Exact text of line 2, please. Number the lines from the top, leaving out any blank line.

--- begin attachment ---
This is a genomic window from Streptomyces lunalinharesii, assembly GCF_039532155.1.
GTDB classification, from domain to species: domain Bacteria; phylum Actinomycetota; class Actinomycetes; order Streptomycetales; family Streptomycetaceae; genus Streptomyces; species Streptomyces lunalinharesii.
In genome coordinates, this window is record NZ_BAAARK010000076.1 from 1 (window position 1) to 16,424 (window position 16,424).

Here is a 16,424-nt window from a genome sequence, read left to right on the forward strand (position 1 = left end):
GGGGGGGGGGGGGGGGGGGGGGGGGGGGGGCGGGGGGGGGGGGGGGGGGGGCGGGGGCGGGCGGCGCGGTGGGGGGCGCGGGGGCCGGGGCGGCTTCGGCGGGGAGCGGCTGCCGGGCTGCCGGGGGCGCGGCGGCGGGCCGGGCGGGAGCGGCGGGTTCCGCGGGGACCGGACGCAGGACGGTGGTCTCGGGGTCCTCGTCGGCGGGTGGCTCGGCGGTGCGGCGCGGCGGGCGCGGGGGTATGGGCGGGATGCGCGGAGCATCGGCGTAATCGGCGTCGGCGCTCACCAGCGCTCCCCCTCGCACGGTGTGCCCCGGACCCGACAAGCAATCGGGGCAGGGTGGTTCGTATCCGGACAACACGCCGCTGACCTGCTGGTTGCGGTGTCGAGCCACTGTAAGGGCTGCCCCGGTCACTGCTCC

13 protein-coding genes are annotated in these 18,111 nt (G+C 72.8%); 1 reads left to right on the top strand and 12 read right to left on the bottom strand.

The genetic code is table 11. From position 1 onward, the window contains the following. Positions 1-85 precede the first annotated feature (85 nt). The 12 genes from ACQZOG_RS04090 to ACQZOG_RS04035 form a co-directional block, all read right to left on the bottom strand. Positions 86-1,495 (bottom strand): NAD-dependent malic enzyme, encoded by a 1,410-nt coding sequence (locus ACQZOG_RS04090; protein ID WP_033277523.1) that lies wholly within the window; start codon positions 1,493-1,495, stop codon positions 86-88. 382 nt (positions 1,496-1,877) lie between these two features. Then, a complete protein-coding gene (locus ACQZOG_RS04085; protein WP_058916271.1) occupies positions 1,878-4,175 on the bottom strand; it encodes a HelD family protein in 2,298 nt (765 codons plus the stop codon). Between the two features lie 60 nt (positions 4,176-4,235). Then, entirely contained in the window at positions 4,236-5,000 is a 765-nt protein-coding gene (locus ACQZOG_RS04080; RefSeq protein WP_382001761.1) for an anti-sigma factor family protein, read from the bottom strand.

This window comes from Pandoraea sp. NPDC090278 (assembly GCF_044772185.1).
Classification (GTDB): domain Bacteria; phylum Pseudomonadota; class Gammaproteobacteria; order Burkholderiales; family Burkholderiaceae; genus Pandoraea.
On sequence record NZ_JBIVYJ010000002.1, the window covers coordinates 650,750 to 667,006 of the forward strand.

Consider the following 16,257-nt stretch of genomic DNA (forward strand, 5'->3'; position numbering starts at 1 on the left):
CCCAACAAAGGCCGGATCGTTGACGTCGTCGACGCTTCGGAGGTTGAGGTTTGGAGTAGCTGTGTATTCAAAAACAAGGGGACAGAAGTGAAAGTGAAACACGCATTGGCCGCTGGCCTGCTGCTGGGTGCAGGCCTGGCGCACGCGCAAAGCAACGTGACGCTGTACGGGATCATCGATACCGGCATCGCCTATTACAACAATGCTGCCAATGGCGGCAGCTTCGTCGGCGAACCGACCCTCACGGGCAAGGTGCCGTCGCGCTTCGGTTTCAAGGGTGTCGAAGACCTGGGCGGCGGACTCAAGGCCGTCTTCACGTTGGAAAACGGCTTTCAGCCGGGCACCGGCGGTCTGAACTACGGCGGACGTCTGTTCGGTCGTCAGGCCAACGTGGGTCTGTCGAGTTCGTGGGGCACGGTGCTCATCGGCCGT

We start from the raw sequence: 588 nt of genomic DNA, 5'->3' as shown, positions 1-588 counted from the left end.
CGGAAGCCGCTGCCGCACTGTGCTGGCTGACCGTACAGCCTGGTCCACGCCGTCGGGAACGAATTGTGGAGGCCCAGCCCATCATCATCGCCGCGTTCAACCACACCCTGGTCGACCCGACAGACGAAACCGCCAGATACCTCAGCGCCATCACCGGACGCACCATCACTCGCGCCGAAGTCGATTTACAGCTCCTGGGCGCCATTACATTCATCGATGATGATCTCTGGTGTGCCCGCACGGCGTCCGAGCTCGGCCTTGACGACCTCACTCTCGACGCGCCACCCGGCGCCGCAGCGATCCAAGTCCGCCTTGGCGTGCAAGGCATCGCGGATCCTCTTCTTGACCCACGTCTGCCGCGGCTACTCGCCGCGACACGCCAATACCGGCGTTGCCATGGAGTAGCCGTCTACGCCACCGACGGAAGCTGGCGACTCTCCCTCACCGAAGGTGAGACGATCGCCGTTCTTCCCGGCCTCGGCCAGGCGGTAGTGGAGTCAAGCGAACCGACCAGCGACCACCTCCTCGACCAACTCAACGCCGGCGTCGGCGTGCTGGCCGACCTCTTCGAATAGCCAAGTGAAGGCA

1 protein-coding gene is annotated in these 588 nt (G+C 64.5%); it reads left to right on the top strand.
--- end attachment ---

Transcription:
GTDB classification, from domain to species: domain Bacteria; phylum Actinomycetota; class Actinomycetes; order Streptomycetales; family Streptomycetaceae; genus Streptomyces; species Streptomyces lunalinharesii.